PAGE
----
Ethnic Tension Surfaces in Germany
Kim Murphy, Los Angeles Times, January 27, 2008
A retired school principal is attacked by two young toughs, an awful beating captured on surveillance cameras and aired on television for days in what has become Germany’s equivalent of the Rodney King tape.
But in a country that has seen all too many neo-Nazi racist attacks against immigrants over the years, this video turned ethnic violence on its head: It was a young German-born Turk and a Greek attacking a 76-year-old ethnic German who had advised them to stop smoking on the Munich subway.
They threw him to the ground and kicked him, cracking his skull, excoriating him all the while, calling him a “pig” and a “German” with a particularly nasty adjective attached.
Now, the issue of immigrant crime has become the center of elections scheduled for today here in the state of Hesse. Gov. Roland Koch, long seen as an heir apparent to Chancellor Angela Merkel, has played the anti-immigration card with vigor in his bid for reelection, and stirred up a backlash among many voters who see uncomfortable echoes of Germany’s Nazi past.
Not far into the campaign, Koch called for deporting non-Germans convicted of serious crimes, even those who may have been born in Germany. He also called for a code of public conduct that would include “German” values such as good manners, punctuality, respect for the elderly and speaking German.
That stance has bolstered Koch’s popularity among the conservative Christian Democratic Union’s older followers. But it has turned off many younger Germans deeply uncomfortable with the quasi-racist rhetoric, and has dragged Koch from a substantial lead to running neck-and-neck with his opponent, Andrea Ypsilanti of the left-leaning Social Democratic Party.
Yet the topic is becoming unavoidable in cities such as Frankfurt, the financial heart of the European continent, where a stunning 66% of children younger than 5 come from an immigrant family.
The first waves of migrants from Italy and Turkey who came to rebuild the country after World War II were referred to as “guest workers,” and it was assumed they would one day go home. Many didn’t, and today millions of immigrants, mainly Turks, Russians and Poles, live in Germany and have the right to apply for citizenship, but their children are not automatically entitled to it.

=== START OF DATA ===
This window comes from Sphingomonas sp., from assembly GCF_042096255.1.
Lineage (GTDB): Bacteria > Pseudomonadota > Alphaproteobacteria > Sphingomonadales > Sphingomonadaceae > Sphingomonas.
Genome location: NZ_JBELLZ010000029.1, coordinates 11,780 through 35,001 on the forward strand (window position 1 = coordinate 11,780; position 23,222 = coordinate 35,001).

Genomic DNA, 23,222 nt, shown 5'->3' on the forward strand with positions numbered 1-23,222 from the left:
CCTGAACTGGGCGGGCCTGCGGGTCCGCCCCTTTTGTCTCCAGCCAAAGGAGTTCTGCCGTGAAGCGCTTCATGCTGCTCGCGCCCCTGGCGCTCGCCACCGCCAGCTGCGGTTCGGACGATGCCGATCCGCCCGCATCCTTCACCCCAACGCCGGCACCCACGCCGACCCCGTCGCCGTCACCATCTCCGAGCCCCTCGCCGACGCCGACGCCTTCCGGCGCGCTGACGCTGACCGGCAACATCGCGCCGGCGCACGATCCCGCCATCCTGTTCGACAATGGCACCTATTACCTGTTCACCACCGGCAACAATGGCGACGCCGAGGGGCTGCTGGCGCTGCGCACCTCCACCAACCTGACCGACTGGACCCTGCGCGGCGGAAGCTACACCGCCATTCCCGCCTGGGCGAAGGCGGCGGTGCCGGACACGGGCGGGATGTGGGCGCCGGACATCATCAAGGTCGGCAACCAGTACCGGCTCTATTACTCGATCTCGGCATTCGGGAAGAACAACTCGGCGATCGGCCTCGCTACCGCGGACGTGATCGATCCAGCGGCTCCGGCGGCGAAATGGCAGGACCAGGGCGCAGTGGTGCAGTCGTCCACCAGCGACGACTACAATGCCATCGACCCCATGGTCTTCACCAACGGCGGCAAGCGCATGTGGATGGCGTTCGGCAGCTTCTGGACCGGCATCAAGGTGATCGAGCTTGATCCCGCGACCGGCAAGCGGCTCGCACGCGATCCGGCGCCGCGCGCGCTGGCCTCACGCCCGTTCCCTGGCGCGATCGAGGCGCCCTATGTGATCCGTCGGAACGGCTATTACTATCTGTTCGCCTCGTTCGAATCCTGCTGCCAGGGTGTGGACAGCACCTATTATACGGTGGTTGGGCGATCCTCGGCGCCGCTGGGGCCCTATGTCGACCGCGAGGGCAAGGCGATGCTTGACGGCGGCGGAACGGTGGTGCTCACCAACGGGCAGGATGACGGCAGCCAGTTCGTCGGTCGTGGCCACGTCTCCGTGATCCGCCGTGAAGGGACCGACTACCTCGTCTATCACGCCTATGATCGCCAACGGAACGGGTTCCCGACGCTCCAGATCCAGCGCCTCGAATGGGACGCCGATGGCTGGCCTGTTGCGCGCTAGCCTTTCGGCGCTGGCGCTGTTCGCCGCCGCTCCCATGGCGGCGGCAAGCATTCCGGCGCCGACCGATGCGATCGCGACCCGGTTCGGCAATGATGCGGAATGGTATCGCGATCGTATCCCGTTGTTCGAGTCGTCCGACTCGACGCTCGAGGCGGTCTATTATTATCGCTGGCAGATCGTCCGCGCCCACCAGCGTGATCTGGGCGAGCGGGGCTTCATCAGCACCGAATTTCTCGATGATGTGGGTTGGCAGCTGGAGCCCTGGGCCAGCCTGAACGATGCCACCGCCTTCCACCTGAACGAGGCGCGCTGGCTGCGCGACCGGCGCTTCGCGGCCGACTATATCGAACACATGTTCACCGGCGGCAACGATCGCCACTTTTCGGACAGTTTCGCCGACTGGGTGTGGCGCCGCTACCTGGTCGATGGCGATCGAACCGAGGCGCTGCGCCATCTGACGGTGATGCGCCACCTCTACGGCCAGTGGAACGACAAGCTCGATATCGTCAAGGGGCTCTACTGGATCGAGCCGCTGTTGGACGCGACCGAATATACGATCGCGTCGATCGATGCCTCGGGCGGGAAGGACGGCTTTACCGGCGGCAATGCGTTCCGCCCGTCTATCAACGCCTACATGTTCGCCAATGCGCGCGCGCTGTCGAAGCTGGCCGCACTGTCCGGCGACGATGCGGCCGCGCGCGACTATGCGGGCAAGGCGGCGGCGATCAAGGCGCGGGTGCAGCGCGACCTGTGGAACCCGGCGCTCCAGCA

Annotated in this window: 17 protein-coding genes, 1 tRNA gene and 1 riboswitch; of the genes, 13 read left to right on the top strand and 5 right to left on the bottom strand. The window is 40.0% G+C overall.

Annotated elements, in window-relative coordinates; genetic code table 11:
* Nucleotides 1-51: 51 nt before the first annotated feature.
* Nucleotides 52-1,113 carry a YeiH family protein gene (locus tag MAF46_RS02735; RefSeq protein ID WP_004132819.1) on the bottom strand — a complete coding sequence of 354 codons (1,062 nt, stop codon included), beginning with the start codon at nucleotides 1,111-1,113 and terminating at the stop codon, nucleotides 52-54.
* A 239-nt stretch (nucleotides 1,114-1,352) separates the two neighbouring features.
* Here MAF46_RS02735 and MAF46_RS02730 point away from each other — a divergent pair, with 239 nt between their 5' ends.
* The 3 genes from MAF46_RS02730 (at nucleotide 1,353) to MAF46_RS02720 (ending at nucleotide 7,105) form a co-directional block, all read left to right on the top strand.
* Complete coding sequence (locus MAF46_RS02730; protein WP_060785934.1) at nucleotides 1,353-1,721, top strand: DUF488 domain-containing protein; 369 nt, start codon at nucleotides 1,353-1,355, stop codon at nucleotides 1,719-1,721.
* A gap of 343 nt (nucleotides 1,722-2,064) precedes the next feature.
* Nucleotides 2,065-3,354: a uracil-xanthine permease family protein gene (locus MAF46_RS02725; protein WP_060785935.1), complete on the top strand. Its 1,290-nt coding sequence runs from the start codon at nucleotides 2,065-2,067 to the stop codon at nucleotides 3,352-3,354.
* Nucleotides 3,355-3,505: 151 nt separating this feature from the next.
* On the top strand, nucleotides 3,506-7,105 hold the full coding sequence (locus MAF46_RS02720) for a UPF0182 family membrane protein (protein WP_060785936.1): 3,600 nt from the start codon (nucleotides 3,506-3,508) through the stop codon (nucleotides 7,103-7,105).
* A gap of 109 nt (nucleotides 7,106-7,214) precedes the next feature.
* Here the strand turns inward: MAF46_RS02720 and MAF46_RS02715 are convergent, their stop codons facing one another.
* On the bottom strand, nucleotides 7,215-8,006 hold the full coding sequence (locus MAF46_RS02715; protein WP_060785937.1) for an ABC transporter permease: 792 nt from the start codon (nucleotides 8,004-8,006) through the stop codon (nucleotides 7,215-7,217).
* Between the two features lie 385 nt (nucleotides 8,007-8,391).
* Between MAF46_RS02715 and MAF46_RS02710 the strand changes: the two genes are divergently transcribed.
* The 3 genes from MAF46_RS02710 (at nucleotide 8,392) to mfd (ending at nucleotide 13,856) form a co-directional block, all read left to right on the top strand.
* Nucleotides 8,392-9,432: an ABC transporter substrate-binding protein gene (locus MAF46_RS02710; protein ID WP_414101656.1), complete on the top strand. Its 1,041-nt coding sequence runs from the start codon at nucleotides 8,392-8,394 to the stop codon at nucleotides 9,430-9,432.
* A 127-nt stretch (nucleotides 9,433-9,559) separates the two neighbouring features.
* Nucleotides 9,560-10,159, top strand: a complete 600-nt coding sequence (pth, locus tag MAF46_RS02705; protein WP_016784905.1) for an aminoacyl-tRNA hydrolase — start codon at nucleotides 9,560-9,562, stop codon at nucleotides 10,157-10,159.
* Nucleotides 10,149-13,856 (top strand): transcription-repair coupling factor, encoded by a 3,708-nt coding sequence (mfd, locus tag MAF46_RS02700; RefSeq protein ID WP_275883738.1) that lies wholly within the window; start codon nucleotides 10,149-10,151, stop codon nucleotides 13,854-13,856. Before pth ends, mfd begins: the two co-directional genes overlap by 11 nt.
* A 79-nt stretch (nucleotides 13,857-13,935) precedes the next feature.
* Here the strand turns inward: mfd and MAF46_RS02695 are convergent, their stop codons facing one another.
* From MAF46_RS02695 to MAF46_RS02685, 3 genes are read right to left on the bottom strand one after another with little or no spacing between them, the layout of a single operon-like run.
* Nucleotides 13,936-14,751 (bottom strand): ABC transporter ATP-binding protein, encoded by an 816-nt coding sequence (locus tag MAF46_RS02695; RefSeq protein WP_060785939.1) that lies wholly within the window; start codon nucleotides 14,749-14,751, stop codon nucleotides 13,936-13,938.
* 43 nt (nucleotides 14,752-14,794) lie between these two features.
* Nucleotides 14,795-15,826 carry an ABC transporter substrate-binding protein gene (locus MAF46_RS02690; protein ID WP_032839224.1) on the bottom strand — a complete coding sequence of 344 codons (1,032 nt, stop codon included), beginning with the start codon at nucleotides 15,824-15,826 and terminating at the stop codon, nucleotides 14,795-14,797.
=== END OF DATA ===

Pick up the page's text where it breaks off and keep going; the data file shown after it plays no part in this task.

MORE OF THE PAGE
Elderly Germans often say they are afraid to take the subway after dark, fearful of a run-in with gangs of hoodlums, sometimes German, but often Turks or other minorities.
Although immigrants’ share of crime is actually decreasing, it still is higher than their proportion of the population in many areas. In Hesse, about 27% of those arrested come from migrant backgrounds. But this reflects in part the fact that police often are quicker to arrest immigrant youths.
“I was actually not surprised about the campaign of Koch. What has surprised me is the intensity of humiliation that is brought on those who look different,” said Fessum Ghirmazion, a 27-year old doctoral student in political science at Marburg’s Philipps University, who sat listening quietly at a recent rally for the Social Democratic Party. “When I enter a room, people just look at me. It makes you feel like somebody who does not belong here.”
A fifth of all migrant students drop out before earning their diplomas; the unemployment rate among migrants is double that of ethnic Germans.
At Thursday night’s rally, more than 3,000 of Koch’s supporters filled the square outside Frankfurt’s ornate old opera house as a Dixieland band played the “Battle Hymn of the Republic.” There were also at least 500 protesters, most of them young ethnic Germans, carrying banners reading “Anti-Fascist Action” and shouting “Nazis out!”
Koch, seemingly undeterred by his plunge in the polls, stayed on message.
“You yelling youths without any manners, you are not the majority here!” he proclaimed.
“We have to deal with the issues of integration and internal security, especially here in Frankfurt, where 66% of the children born have a migration background—we have to talk about that,” he said. “And when we see the problem of the violence, and when we see that immigrants are perpetrators of half the crimes, then we have to discuss these problems.”
On stage with Koch was Merkel. The election is a litmus test for her awkward grand coalition in Berlin, which includes the Social Democrats. The chancellor opposes Turkey’s bid to enter the European Union, and won applause at a recent party conference for saying that mosques should not be taller than churches.
“It doesn’t make sense to have a good public transport system if people don’t want to use it after dark,” she said at the rally. “Integration is a key issue for the future of this country. And at the same time, we have to talk about how to punish crimes like what happened in Munich.”